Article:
Having trouble finding affordable medical equipment?
The right equipment can make a world of difference to someone with a disability, but the cost can be prohibitive.
For example, a tilt-in-space wheelchair or stroller designed for a disabled child might cost $2,000 or more. Hearing aids run from several hundred to several thousand dollars. While canes, walkers and other low-tech devices may be relatively inexpensive, there’s a rapidly growing market of new technological solutions for people with physical, cognitive, auditory and visual disabilities, and the prices range from low to high. Consider that many disabled people require several pieces of equipment to go about their daily lives, and the total cost quickly adds up and health insurance may only cover a portion.
Assisted devices and assisted technology and services are used to increase, maintain, or improve the functional capabilities of individuals with disabilities, said Joanna Hollywood, OT, CHT, an occupational therapist with Cape Cod Healthcare’s Rehabilitation Services in Orleans. This can include assessing for and providing adaptive equipment and tools, customizing them, and providing training to patients (clients), their families and their care providers.
“Such devices and services are also intended to improve function for those who need assistance for a short-term illness or injury,” she said. “Occupational and physical therapists, physicians, and healthcare providers, work together with vendors, to make specific recommendations for patients. The goal is to optimize their functional outcomes in the context of their social and physical environment.”
Fortunately, assistive equipment can be obtained with the help of several local non-profit organizations and government programs that loan or donate equipment, both new and used, as well as provide low-interest loans or personal assistance in obtaining equipment or applying for help.
“We probably have currently 300 active consumers. There’s a lot of need of out there,” said Cathy Taylor, director of services at Cape Organization for Rights of the Disabled, or CORD, which has its office in Hyannis.
CORD helps people with disabilities determine what they need and how to obtain it, she said. The organization has catalogs of equipment and advisors to help sort out what insurance may cover.
“We’re a good place to start,” Taylor said. “We help with any disability, any age, any income.”
Referring to the large percentage of older residents on the Cape and islands, she added “Age and disability sometimes go hand in hand.”
For low-tech mobility solutions, such as canes and walkers, most local senior centers have equipment loan closets, she said.
For local assistance for deaf and hard of hearing people, she cited Deaf, Inc., a Hyannis-based organization that can help determine what assistive equipment, such as a vibrating alarm clock, amplified phones or baby cry signaler, would be helpful. Deaf, Inc. does require proof of income to determine eligibility, as it receives federal funds to purchase equipment.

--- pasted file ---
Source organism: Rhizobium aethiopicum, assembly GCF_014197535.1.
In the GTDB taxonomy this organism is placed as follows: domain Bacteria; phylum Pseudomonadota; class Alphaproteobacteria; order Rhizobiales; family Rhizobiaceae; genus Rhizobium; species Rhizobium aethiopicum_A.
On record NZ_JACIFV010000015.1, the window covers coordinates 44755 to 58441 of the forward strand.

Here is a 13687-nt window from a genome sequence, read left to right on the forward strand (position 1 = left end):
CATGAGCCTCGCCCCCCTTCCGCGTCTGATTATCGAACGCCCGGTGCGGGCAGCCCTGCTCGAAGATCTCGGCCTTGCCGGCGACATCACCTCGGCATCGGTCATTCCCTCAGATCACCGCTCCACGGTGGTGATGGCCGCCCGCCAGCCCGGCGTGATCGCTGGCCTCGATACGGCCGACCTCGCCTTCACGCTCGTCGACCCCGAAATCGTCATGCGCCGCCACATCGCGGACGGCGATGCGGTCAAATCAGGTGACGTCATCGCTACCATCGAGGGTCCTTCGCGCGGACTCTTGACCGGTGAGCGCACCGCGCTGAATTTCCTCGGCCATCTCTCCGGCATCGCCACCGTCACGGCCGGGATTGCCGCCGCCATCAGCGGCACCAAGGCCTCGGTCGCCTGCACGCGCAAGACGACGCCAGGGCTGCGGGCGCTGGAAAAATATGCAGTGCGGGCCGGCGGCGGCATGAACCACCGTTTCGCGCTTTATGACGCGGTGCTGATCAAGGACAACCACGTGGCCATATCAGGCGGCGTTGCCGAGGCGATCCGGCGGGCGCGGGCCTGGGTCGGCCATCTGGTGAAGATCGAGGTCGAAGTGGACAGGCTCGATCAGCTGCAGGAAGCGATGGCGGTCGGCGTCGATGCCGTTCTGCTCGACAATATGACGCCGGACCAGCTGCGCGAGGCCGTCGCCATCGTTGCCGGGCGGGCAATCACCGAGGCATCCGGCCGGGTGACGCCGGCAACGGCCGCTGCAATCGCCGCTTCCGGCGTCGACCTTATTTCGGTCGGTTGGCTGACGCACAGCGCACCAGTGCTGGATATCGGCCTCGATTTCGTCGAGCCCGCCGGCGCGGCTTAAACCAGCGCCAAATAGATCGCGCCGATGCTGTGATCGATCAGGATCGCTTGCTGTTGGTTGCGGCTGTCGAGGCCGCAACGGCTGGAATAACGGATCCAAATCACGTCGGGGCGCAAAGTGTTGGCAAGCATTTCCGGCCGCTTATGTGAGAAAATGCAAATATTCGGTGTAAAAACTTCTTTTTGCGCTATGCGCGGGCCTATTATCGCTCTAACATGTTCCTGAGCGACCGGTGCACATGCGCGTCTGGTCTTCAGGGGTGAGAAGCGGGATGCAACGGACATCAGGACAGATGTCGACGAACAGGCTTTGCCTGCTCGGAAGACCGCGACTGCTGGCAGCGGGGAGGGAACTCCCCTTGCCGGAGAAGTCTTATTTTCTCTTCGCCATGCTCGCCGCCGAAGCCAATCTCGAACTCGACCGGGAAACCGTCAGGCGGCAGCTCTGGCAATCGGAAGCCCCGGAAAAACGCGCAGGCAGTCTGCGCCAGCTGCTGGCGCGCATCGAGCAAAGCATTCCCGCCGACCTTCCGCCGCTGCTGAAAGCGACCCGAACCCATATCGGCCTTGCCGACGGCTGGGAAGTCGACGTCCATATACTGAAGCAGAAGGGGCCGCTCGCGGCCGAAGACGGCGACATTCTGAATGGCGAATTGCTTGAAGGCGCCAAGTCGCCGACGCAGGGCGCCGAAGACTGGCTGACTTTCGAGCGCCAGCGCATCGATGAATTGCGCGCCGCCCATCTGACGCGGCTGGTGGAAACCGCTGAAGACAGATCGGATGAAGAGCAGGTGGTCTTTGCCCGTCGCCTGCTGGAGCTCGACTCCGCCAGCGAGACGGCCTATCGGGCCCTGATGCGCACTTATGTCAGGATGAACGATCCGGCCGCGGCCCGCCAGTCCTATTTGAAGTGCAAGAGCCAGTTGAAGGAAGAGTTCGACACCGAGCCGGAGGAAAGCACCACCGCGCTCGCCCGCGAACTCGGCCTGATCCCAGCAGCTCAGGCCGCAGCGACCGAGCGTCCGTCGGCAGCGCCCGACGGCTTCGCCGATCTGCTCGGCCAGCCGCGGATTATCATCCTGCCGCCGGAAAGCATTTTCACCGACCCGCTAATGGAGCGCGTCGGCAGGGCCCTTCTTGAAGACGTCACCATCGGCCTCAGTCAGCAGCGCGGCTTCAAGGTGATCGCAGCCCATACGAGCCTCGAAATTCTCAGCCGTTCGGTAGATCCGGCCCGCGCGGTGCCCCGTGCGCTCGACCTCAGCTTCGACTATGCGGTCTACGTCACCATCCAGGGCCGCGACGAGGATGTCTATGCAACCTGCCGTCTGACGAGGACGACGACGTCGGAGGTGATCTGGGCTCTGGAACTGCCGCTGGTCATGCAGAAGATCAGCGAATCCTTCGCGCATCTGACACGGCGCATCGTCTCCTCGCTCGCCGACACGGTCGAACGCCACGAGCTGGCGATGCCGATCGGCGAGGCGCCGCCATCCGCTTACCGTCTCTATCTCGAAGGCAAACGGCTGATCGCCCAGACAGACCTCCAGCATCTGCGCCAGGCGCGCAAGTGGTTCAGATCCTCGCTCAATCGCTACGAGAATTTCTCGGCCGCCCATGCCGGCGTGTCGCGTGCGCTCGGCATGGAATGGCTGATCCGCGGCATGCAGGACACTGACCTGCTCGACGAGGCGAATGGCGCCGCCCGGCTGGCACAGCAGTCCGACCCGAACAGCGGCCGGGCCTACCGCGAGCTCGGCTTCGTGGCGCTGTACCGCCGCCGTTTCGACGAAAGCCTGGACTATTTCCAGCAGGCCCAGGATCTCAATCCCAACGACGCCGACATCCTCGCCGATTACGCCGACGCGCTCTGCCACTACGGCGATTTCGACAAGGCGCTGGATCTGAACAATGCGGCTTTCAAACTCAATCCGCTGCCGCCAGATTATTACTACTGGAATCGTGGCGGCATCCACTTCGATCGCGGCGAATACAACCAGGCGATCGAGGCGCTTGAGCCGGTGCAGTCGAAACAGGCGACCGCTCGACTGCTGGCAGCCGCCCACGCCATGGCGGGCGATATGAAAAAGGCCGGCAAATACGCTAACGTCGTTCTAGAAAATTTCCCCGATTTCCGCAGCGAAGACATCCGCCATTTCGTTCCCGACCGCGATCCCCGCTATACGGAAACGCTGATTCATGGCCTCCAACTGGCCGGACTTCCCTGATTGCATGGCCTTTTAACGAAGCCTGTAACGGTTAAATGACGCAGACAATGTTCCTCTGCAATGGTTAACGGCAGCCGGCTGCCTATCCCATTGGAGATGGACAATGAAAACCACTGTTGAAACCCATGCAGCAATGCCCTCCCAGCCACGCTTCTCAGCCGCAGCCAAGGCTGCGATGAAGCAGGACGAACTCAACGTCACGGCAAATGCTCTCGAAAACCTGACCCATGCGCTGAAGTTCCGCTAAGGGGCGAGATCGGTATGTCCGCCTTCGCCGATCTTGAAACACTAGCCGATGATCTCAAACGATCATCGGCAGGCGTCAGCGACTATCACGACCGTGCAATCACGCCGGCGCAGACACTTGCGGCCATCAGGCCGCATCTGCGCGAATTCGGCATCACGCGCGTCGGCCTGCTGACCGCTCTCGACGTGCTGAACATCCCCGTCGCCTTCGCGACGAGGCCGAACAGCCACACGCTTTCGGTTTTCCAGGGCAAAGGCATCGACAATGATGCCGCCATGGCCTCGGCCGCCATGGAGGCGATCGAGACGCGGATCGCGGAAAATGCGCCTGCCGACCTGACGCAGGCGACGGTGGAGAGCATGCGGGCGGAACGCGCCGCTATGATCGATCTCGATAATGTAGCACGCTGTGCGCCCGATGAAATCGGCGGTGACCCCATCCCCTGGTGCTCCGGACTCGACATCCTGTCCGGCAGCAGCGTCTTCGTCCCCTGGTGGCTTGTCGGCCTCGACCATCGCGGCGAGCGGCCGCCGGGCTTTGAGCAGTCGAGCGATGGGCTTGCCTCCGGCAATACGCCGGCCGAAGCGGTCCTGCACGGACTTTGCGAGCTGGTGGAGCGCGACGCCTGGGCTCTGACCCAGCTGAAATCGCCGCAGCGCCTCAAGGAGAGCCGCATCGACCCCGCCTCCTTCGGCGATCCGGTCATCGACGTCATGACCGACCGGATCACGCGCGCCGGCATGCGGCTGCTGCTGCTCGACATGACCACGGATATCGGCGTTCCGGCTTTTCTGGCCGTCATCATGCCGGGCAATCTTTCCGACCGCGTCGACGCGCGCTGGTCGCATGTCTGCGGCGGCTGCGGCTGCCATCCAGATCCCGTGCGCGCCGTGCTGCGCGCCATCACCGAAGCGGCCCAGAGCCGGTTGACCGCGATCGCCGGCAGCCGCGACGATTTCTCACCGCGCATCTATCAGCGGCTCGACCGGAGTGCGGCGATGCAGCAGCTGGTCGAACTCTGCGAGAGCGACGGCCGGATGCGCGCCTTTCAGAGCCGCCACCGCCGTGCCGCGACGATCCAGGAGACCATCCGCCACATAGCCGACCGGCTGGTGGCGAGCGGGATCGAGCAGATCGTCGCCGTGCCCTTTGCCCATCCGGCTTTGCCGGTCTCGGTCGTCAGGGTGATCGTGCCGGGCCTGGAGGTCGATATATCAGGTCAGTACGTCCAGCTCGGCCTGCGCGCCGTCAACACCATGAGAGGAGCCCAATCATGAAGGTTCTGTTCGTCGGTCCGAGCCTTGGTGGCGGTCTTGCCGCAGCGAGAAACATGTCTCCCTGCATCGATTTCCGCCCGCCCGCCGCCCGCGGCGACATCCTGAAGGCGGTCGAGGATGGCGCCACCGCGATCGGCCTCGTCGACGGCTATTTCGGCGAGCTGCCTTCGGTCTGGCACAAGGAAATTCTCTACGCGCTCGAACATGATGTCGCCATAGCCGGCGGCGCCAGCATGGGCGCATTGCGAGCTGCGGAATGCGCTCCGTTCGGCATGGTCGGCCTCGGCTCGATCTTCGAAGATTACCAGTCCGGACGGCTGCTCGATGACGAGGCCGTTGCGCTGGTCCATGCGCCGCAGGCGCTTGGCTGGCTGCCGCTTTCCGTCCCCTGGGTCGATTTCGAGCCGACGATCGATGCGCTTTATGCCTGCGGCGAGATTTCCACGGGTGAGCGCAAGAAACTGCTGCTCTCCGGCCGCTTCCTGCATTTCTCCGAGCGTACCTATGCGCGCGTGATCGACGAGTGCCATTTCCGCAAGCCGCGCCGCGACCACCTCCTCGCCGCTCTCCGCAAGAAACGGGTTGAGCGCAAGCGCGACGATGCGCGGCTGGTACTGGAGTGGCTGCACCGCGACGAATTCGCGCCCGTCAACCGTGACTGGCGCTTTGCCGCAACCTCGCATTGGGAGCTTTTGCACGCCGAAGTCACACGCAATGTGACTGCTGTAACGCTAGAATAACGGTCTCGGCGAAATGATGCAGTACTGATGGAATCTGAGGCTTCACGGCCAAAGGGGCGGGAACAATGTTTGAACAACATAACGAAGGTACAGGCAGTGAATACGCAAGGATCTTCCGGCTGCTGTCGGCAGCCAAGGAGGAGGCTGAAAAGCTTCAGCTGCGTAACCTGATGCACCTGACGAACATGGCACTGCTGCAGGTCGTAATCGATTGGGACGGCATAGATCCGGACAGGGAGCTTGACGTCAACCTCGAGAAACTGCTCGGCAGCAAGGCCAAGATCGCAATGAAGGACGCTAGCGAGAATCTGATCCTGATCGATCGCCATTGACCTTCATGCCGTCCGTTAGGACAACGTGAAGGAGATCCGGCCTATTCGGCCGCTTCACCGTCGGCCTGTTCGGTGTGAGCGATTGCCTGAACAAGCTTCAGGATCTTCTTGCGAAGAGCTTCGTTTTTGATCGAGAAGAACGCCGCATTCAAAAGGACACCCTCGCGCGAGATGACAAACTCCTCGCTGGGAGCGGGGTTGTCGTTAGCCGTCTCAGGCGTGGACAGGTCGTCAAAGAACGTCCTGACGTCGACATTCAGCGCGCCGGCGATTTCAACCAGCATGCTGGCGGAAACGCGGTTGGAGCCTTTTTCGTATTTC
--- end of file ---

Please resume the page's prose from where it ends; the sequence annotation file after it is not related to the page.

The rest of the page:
Pass It On is a Mashpee-based non-profit that provides recycled durable medical equipment to families of children who lack the insurance coverage or funds to buy them. It is run through the efforts of founder George Navin and donations of equipment and supplies.
“All we have is a delivery charge – most of what we have is free,” he said. Delivery typically costs $35-$50, can be made throughout Eastern Massachusetts.
He said the stress of having a child with disabilities causes some marriages to break up and, as a result, many of his customers are single-parent households. Navin said families may need two types of mobility devices, but insurance policies may only cover one.
“We average 70 to 80 people on a waiting list every day,“ he said. “It can be pretty custom on what people need.”
Pass It On served about 150 families last year, and operates on an annual budget of $25,000, Navin said. He estimated the equipment donated last year would cost about $400,000 if purchased.
Pass It On does not offer hospital beds, due to the physical difficulty of delivering them, nor does it supply communication boards, power chairs or electronic equipment, because the technology keeps changing, he said. While its primary focus is children under 22, anyone of any age is welcome to call for help, he said.
Low-interest loans to buy equipment can be applied for via the Massachusetts Assistive Technology Loan Program, which is paid for with state and federal grants through the Massachusetts Rehabilitation Commission and operated by Easter Seals.
The loan program is part of MassMATCH, which also operates three regional centers where residents can borrow and try out assistive equipment, as well as a website, GetATstuff, where used equipment can be sold or advertised, and REquipment, a program that provides refurbished used durable medical equipment such as wheelchairs, shower chairs and scooters for free without requiring insurance or a doctor’s order.
The Massachusetts Statewide Independent Living Council maintains a list of assistive and online technology websites.
Some large-scale disability organizations, such the Muscular Dystrophy Association, have equipment loan programs at some local offices. Service organizations, such as Lions Club International and the Knights of Columbus, may also help with raising funds, according to the Assistive Technology Industry Association, which offers a guide to resources.
Disability can result from a stroke or heart attack, a car accident or injury, an inherited disorder or weakness from advanced age.
In the United States, the amount of the population with a disability was estimated at 12.8 percent in 2016, according to a report by the Rehabilitation and Training Center on Disability Statistics and Demographics at the University of New Hampshire. Aging of the population is expected to raise that percentage.